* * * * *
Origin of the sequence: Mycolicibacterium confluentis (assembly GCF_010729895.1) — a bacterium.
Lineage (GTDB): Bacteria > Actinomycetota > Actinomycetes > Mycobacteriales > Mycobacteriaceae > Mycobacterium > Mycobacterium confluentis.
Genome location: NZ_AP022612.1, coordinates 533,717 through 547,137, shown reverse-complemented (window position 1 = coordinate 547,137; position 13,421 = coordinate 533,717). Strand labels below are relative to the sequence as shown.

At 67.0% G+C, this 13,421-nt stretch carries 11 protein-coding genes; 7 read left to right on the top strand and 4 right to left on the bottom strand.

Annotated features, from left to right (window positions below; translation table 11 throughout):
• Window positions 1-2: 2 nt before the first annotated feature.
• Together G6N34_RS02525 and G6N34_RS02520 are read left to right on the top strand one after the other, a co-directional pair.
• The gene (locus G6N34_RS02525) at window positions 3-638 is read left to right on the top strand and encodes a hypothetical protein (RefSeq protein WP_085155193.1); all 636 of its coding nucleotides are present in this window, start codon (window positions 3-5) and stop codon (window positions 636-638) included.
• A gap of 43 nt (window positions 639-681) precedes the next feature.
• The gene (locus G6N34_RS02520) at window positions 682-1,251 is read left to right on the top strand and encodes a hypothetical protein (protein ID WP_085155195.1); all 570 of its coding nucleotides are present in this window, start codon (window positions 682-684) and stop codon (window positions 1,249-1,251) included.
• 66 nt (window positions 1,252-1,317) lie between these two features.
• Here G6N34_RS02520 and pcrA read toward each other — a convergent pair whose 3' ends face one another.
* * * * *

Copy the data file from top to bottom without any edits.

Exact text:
Origin of the sequence: Mycolicibacterium confluentis (assembly GCF_010729895.1) — a bacterium.
Lineage (GTDB): Bacteria > Actinomycetota > Actinomycetes > Mycobacteriales > Mycobacteriaceae > Mycobacterium > Mycobacterium confluentis.
Genome location: NZ_AP022612.1, coordinates 533,717 through 547,137, shown reverse-complemented (window position 1 = coordinate 547,137; position 13,421 = coordinate 533,717). Strand labels below are relative to the sequence as shown.

At 67.0% G+C, this 13,421-nt stretch carries 11 protein-coding genes; 7 read left to right on the top strand and 4 right to left on the bottom strand.

Annotated features, from left to right (window positions below; translation table 11 throughout):
• Window positions 1-2: 2 nt before the first annotated feature.
• Together G6N34_RS02525 and G6N34_RS02520 are read left to right on the top strand one after the other, a co-directional pair.
• The gene (locus G6N34_RS02525) at window positions 3-638 is read left to right on the top strand and encodes a hypothetical protein (RefSeq protein WP_085155193.1); all 636 of its coding nucleotides are present in this window, start codon (window positions 3-5) and stop codon (window positions 636-638) included.
• A gap of 43 nt (window positions 639-681) precedes the next feature.
• The gene (locus G6N34_RS02520) at window positions 682-1,251 is read left to right on the top strand and encodes a hypothetical protein (protein ID WP_085155195.1); all 570 of its coding nucleotides are present in this window, start codon (window positions 682-684) and stop codon (window positions 1,249-1,251) included.
• 66 nt (window positions 1,252-1,317) lie between these two features.
• Here G6N34_RS02520 and pcrA read toward each other — a convergent pair whose 3' ends face one another.